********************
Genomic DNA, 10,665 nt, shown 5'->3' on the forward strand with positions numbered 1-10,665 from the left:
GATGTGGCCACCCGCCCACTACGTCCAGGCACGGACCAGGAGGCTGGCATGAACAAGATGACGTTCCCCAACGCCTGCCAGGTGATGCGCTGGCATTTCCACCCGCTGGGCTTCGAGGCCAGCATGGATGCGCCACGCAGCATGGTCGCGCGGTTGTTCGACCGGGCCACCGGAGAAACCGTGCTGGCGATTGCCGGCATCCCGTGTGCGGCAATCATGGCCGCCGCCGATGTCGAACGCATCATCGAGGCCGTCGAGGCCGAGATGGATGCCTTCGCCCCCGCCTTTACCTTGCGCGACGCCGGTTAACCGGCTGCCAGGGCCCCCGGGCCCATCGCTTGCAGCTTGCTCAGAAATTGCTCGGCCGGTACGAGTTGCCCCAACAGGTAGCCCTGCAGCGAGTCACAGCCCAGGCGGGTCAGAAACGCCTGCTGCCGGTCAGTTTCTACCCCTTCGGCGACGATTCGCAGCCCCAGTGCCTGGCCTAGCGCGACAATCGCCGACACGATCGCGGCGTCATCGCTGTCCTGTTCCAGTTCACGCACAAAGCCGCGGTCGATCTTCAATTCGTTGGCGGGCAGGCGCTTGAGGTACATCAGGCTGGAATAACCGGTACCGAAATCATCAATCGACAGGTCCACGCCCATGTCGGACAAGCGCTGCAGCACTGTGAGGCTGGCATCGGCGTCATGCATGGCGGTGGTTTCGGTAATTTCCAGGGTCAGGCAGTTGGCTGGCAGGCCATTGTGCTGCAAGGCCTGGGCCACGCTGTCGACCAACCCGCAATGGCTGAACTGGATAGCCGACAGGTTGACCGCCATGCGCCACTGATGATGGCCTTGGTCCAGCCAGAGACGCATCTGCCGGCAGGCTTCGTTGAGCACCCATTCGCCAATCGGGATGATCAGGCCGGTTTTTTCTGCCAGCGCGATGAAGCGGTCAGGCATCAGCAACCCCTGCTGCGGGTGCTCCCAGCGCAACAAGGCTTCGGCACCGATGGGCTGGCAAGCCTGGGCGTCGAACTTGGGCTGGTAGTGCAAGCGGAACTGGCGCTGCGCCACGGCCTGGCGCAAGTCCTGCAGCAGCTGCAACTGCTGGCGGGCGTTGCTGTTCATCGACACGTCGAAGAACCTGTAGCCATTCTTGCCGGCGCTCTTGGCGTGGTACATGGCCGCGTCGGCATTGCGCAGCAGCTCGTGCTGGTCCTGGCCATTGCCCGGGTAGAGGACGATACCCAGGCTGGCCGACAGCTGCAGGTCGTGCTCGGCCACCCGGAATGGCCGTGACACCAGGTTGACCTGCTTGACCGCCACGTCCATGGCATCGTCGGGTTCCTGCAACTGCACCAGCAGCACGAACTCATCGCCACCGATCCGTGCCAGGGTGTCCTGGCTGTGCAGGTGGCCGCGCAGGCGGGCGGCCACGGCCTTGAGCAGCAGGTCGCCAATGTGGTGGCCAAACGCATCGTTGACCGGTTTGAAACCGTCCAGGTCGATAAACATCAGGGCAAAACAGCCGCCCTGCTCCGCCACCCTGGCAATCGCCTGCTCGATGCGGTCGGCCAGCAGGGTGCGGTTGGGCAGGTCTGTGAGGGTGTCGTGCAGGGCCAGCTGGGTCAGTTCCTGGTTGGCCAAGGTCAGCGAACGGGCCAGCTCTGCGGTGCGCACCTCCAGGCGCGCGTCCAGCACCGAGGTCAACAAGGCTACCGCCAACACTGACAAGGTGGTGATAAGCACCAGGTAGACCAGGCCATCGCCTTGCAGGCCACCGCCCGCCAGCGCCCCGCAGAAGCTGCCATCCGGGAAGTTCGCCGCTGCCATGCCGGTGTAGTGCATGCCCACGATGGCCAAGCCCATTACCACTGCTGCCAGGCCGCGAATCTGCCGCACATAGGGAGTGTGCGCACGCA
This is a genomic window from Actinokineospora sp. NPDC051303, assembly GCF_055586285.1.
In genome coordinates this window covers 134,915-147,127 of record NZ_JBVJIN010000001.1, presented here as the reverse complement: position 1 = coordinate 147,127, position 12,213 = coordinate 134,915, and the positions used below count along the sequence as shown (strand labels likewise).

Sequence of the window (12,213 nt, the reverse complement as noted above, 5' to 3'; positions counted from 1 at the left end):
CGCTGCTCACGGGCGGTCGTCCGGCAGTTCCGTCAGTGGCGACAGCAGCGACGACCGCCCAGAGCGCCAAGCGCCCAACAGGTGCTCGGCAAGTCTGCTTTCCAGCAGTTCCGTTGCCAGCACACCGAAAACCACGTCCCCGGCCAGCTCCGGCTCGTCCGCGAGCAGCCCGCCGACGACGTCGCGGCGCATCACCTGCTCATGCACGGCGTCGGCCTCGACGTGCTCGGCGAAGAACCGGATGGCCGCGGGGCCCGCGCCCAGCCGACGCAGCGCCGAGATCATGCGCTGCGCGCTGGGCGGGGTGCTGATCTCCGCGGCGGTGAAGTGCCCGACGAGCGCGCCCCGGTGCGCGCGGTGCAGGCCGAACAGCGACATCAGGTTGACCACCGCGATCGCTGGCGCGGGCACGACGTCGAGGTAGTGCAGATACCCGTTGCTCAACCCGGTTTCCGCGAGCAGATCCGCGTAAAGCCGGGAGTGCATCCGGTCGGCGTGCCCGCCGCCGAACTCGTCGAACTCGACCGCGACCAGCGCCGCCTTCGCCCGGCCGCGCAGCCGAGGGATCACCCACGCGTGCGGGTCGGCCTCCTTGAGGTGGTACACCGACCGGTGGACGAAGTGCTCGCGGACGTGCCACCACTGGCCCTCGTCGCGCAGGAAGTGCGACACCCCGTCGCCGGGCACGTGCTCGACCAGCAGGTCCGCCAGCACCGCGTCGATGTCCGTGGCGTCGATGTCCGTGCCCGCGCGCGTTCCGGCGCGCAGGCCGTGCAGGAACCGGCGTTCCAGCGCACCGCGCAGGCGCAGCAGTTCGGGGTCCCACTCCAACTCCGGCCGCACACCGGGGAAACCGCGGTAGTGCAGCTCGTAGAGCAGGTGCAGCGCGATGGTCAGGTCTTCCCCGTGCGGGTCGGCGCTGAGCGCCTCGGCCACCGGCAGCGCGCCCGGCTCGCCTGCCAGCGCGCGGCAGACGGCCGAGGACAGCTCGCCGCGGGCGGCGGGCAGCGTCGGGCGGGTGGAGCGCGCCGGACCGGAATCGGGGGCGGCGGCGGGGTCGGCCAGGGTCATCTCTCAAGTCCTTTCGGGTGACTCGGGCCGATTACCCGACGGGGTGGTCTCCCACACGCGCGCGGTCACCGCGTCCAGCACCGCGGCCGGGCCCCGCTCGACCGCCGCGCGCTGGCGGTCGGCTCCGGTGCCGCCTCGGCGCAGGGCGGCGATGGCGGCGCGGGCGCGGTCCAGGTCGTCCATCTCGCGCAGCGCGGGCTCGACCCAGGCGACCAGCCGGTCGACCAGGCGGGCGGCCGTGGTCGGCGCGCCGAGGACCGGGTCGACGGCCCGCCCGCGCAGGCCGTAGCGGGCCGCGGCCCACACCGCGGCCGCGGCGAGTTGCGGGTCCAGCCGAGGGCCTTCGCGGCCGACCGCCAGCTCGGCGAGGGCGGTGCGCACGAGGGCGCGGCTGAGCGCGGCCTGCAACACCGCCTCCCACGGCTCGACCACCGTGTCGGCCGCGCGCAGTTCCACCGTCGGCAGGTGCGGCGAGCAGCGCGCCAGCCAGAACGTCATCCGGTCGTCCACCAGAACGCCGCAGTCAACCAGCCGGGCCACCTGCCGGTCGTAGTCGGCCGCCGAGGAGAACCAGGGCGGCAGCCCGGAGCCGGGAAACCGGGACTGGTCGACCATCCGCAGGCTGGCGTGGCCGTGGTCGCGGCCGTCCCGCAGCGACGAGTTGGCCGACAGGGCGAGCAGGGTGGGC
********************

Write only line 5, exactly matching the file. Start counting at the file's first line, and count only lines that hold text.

Sequence of the window (12,213 nt, the reverse complement as noted above, 5' to 3'; positions counted from 1 at the left end):